This is particularly true at work, where there are often prescriptions, or at least expectations, about professionalism and clothing.
I have often talked over the years about sliding scales of formality – about how formal certain shoe styles are compared to each other, or ties, shirts etc. In this post, I wanted to set out a sliding scale for whole outfits.
In the ensembles below, I have changed one thing each time in order to make it more formal. So we start with something very casual, and with each new piece, become gradually smarter.
The different combinations are suitable to different work environments – or to different occasions. One for a normal work day; another for casual Friday; perhaps a last for the weekend.
With each swap, the propriety changes. The same outfit with a shirt rather than a T-shirt, or jacket rather than knitwear, transforms when and where it can be worn. Small changes make a big difference.
1. Ultra casual
We start with the most casual combination:
- The Sunspel Riviera T-shirts I like so much
- My bespoke Levi’s
- White Common Projects trainers
- A navy shawl-collar sweater from Anderson & Sheppard
These are all things that I have written about in the past on Permanent Style (at those links above) but I don’t think readers have ever seen me in such a casual combination. It’s what I often wear at home.
2. Add a shirt
Adding a shirt immediately and obviously takes the outfit up a notch in formality. (From Luca Avitabile, chambray button-down.)
Given the slight dressiness added by the shawl collar around the neck, and the sparkling-white Common Projects, this is an outfit I can see friends in creative industries wearing. When everyone else is in T-shirts and jeans, this is not too smart yet clearly implies extra style and presence.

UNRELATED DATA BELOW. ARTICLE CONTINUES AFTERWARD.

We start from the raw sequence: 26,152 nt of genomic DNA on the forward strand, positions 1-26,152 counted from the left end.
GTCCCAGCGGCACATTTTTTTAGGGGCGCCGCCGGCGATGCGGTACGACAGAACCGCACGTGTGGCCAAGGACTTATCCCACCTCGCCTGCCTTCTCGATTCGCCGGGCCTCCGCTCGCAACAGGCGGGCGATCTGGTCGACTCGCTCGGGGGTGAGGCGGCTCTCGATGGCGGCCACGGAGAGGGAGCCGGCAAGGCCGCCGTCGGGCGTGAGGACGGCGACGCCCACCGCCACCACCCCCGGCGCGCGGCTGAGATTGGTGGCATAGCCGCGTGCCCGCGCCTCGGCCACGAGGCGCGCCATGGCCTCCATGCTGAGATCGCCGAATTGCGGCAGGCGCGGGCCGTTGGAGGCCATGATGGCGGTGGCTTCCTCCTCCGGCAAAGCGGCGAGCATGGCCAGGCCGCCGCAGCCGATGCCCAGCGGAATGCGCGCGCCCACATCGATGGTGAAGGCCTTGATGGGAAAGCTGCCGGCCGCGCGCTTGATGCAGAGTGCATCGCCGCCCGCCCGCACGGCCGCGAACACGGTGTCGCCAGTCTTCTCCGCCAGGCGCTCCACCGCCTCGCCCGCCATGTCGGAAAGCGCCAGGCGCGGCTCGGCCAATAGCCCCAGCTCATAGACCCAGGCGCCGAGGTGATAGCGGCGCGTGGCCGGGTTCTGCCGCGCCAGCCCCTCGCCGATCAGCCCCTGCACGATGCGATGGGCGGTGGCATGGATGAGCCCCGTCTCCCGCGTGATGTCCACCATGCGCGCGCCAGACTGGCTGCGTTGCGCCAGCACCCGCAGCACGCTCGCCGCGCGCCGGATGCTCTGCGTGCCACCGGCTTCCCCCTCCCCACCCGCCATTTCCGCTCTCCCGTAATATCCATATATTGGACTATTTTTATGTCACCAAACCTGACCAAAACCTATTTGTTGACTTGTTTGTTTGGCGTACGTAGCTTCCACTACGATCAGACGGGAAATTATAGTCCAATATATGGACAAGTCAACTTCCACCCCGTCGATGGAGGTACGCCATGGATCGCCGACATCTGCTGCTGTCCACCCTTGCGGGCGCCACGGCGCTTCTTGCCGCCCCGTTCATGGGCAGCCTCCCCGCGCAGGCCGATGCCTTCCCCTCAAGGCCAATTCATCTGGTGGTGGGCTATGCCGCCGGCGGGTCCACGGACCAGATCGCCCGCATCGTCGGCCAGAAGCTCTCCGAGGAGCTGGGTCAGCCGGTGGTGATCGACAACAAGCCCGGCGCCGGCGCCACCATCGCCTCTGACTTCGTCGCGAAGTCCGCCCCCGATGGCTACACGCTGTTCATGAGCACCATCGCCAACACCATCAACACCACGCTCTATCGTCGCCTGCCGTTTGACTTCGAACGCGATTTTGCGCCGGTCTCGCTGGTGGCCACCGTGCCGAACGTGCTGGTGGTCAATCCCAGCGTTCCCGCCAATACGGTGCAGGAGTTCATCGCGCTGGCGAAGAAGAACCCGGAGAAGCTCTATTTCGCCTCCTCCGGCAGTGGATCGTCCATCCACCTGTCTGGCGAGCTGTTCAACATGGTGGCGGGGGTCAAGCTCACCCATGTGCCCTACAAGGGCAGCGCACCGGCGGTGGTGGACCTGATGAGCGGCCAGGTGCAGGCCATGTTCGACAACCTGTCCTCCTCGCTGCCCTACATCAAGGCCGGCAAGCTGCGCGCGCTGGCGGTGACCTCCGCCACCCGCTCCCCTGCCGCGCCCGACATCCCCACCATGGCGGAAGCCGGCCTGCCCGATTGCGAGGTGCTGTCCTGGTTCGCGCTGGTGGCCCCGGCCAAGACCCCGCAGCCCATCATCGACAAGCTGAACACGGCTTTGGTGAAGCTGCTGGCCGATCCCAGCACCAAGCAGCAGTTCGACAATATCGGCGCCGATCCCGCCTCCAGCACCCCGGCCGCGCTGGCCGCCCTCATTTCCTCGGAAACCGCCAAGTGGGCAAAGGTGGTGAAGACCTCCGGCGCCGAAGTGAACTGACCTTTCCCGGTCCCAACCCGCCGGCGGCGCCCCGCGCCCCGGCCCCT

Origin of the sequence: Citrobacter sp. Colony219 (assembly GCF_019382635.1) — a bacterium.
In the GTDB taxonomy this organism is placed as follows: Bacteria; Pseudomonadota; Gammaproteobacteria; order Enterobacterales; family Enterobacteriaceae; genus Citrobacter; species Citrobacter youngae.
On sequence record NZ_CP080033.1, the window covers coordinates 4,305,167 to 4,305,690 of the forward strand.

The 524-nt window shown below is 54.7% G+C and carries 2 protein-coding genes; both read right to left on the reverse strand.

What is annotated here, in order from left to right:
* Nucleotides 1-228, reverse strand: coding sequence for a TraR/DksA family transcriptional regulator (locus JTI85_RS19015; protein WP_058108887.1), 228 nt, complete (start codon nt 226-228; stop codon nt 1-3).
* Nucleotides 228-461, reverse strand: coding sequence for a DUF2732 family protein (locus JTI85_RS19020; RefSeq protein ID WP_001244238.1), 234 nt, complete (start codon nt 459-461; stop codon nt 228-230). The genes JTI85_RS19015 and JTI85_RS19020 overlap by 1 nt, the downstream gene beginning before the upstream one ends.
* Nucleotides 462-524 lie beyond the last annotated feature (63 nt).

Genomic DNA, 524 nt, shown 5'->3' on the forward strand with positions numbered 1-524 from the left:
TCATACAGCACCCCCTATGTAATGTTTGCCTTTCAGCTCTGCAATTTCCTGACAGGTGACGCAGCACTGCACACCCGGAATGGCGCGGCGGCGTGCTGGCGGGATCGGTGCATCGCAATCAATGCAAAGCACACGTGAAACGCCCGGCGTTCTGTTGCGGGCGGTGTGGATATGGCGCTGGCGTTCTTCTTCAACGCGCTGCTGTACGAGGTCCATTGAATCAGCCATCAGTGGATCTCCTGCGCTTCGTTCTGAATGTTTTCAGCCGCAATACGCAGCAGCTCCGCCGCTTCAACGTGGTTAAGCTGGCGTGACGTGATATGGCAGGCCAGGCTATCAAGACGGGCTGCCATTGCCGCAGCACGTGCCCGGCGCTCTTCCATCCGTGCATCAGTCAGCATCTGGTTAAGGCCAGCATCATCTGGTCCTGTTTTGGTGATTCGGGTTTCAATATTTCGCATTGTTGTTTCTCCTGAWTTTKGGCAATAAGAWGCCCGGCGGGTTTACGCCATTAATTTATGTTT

3. Swap trainers for shoes
These first three elements – shirt, shoes and trousers – could have been swapped in any order. Flannels would have been an interesting look with the trainers, and these slip-ons could easily have come afterwards.
But I feel these are the steps most men are likely to dress up in, particularly given the popularity of jeans. The bespoke hatchgrain slip-ons from Gaziano & Girling work with denim because of their colour (mid-brown), their style (loafer) and to a certain extent their casual texture.
4. Flannels instead of jeans
Swapping jeans for flannels (bespoke, Anderson & Sheppard) is perhaps the biggest change in this step-by-step process. Jeans will never be appropriate in many offices, but once you’re in a shirt and trousers, this could even be worn in a law firm on a casual day.
Certainly, when men tell me they don’t know what to wear once they get rid of a suit, I would point them in the direction of this outfit and the next one: clearly smart, clearly well put together, but with none of the formality of a traditional, worsted suit.
5. Replace knitwear with jacket
The sports-jacket-and-odd-trouser outfit is perhaps the office attire of the future. It’s certainly something that could save tailoring as more and more people abandon the suit.
This combination is the simplest, easiest and most classic: navy jacket (bespoke, Solito), grey flannel trousers and a blue button-down shirt. The handkerchief will be too dandyish for many offices, but even if you remove it, you’re a hell of a lot more interesting than the guy in a suit and no tie. And this can be livened up with knitwear etc more easily too.
6. A tie: the finishing touch
A brown knitted-silk tie finishes off the outfit. Ties that are more casual – knits, wools, wovens – are easiest to wear with sports jackets, and a knitted silk sits bang in the middle of that range. A black knit-silk and darker brown shoes would be a step more formal.
With that finishing touch, we’ve run the gamut from slouch to sartorial; with every stage in between. And again, if you remove the handkerchief this wouldn’t be too dandyish for many offices.
So which would you wear, and when?
Images: Jamie Ferguson @jkf_man
Shot at the Anderson & Sheppard haberdashery, Clifford Street, London